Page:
Updated: Nov 18
Is there such thing as yoga for the eyes? I dare say Yes, there is. The eyes are our main sense organ through which we perceive the world around us. As we spend more and more hours each day looking at screens while working at the the computer or using mobile devices, our eyes get easily strained. We need to look after them to avoid any long-term ill-effects, just as we look after other parts of our body. Stress, too, can have an effect on the eyes: We might frown a lot, creating tension and tightness in the little muscles around the eyes. Some people even experience temporary sight loss because of stress.
Yoga for the eyes
Many yoga poses use a focal point (drishti). This focusses your gaze, trains the eye muscles and concentrates the mind. For example, in Downward Facing Dog, look at your knees; in Warrior 2, at a point beyond your front middle finger; in Upward Salute look up towards your hands. Some styles of yoga (Ashtanga Yoga) use drishtis a lot, others less so.
This breathing technique exercises the muscles around the eyes, and the face in general. In an upright, seated position, inhale deeply through the nose. As you breathe out, open your mouth wide, stick the tongue out, and breathe out noisily, like a lion roaring. In addition, either open your eyes as wide as you possibly can or squeeze them together tightly.
Again, sit in an upright position. Make a fist with your right hand so that the thumb points to the left. Lift your right arm to eye level and and focus both eyes on the tip of your thumb. Slowly move your thumb towards the tip of your nose, while keeping your eyes focused on your thumb all the time. Remain in this position for about 5 seconds, then gradually move your thumb away again, looking at it throughout. Repeat this process 5 - 10 times. You can link the movement of the arm with your breathing (inhale as you move the thumb towards the nose).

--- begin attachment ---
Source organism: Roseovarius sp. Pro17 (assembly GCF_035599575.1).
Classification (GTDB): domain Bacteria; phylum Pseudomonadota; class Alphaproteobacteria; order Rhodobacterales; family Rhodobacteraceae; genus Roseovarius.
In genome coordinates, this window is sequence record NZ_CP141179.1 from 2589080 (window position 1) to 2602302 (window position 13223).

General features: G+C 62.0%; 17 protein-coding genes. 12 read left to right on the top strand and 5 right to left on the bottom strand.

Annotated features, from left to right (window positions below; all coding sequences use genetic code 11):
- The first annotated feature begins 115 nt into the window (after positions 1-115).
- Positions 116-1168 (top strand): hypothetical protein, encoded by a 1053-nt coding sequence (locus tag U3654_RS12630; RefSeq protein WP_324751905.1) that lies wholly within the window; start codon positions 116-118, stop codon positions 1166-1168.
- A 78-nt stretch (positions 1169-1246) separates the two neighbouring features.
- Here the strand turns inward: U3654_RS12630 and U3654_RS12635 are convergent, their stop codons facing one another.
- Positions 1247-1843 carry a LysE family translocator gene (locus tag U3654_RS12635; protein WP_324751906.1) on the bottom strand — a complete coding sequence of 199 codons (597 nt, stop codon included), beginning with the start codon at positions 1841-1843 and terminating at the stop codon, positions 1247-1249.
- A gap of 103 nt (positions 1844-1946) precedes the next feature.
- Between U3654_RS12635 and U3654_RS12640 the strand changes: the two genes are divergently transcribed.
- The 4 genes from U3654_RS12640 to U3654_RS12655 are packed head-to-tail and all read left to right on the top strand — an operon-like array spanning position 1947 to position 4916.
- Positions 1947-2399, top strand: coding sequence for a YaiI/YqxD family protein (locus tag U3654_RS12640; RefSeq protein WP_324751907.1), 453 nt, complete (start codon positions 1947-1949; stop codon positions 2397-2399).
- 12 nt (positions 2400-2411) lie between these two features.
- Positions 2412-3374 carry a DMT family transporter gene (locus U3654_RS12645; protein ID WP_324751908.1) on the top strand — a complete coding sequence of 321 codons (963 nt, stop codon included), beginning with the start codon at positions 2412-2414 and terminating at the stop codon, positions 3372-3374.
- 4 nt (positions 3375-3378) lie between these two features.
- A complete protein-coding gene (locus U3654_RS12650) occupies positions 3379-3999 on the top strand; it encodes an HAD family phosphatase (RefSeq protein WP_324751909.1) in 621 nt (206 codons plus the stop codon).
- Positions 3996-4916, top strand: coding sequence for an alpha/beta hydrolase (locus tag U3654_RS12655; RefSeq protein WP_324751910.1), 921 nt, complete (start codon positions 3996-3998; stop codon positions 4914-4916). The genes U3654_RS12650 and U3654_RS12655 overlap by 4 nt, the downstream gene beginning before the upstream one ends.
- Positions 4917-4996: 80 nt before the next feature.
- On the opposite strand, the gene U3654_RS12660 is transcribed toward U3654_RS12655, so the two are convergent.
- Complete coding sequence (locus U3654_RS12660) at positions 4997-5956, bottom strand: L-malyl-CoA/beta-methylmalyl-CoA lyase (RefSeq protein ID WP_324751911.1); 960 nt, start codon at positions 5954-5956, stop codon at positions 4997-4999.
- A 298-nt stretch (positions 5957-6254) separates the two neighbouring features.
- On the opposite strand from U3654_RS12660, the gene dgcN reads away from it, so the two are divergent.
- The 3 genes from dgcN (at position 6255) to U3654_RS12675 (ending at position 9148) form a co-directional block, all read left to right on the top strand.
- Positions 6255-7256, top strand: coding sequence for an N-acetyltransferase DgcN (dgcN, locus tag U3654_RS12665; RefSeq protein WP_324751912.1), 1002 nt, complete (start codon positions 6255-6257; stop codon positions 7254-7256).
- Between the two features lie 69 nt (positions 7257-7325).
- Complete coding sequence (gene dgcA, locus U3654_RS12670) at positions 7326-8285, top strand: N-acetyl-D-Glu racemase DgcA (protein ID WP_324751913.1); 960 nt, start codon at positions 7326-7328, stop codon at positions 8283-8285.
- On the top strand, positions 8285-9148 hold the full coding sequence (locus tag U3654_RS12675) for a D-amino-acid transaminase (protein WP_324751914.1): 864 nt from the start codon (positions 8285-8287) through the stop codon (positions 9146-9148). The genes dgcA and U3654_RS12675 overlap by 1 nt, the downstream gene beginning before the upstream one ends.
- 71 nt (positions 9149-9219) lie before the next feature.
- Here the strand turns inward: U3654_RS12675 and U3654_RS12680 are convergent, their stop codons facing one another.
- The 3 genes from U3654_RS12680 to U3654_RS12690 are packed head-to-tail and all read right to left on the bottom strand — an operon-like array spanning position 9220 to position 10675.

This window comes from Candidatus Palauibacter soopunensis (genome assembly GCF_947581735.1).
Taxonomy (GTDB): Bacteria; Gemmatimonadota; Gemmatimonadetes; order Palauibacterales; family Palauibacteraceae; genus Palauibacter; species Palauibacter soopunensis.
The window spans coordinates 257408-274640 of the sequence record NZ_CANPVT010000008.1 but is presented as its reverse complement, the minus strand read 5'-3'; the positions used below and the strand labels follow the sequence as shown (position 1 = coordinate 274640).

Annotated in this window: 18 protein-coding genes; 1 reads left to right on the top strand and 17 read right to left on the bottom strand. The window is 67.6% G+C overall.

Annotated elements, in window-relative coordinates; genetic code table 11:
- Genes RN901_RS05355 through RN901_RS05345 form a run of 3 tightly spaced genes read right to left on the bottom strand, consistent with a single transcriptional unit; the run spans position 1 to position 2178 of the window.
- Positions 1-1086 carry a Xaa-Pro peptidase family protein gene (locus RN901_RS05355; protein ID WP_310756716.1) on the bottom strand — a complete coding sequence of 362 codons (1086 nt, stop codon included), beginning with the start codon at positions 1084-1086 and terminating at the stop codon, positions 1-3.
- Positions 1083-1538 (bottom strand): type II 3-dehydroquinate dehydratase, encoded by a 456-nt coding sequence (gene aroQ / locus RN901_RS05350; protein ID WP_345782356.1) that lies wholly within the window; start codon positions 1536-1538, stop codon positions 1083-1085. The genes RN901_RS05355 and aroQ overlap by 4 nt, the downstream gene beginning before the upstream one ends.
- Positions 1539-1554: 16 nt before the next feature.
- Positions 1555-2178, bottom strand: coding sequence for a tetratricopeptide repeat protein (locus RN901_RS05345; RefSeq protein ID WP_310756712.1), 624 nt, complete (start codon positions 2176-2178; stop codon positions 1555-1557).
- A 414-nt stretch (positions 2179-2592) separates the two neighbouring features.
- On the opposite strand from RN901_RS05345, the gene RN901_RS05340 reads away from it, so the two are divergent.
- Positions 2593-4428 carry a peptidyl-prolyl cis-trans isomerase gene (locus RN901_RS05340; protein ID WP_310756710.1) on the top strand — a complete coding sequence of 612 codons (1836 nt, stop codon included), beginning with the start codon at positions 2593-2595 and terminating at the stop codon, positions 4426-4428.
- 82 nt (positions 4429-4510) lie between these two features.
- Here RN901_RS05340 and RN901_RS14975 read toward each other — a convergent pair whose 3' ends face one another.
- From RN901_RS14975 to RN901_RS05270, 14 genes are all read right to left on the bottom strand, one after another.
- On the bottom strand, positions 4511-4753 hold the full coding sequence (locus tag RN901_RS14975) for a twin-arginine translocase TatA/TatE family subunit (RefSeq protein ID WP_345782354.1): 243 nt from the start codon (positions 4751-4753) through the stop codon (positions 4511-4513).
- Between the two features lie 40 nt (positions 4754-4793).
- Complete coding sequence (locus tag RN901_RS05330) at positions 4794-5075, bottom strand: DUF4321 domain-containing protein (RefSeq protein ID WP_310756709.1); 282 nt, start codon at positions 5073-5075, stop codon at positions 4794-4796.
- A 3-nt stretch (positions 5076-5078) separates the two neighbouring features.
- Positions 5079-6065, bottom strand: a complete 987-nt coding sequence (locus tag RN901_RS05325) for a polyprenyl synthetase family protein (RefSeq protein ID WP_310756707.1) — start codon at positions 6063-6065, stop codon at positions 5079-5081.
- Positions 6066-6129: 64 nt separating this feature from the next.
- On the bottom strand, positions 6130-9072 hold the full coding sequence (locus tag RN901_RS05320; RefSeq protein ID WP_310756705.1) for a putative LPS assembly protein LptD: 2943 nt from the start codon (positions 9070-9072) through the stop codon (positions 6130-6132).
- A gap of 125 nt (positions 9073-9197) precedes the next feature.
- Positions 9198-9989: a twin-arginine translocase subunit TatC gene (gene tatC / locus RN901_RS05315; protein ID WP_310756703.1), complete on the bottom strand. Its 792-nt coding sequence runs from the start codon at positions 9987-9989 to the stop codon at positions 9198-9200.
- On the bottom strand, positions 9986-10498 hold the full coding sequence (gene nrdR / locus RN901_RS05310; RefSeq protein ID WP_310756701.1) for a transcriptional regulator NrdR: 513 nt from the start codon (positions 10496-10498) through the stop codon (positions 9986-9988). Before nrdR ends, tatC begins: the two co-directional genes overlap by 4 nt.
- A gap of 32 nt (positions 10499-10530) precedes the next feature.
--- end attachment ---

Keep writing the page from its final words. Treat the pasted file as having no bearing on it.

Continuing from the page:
For this exercise, sit upright with your eyes closed. Take a few relaxed breaths. Rub your palms together vigorously until they become warm, then cup them over your closed eyelids. Let the warmth of your hands transfer to your eyes and keep breathing in a relaxed way. Your eye muscles will relax under the influence of the soothing warmth and darkness. Remain in this position until the heat from your hands is not noticable any more, then repeat the process a couple more times.
Near and Distant Viewing
This technique is particularly beneficial if you work a lot at your computer. Stand or sit so that you can look outside and into the distance. Keep your arms relaxed and by your side. Focus your gaze on the tip of your nose for a couple of breaths. Now look outside and let your eyes drift into the distance, keep this unfocussed gaze for a couple of breaths. Repeat this process 5 - 10 times, then close your eyes and relax for a moment.
Often, when working in front of a screen, we don't blink enough or the eyes get dry because we are in a dry, dusty environment. Through blinking, you can lubricate the eyes and strengthen your eye muscles at the same time. Sit or stand comfortably, eyes open, then blink quickly 10 times. To finish, close your eyes completely and relax your eyelids for a few moments. Repeat this process 3 - 5 times.
The 20-20-20 rule
Are you working from home? How many hours a day do you spend at your desk? Quite a few I should think. So make sure that you create a healthy work environment, which will enable you to stay productive, focussed and well.
Try to follow the 20-20-20 rule: Every 20 minutes, take a 20-second break and focus your eyes on something at least 20 feet away. Use this break to walk around and to do some gentle yoga stretches.
Interested in more tips on how to stay well when working from home? Download your free guide here. This guide will give you a quick overview on how to create your work space, as well as 16 yoga poses you can do at your desk and an energizing yoga sequence.
“There is only one way to look at things - until someone shows us how to look at them with different eyes.” (Pablo Picasso)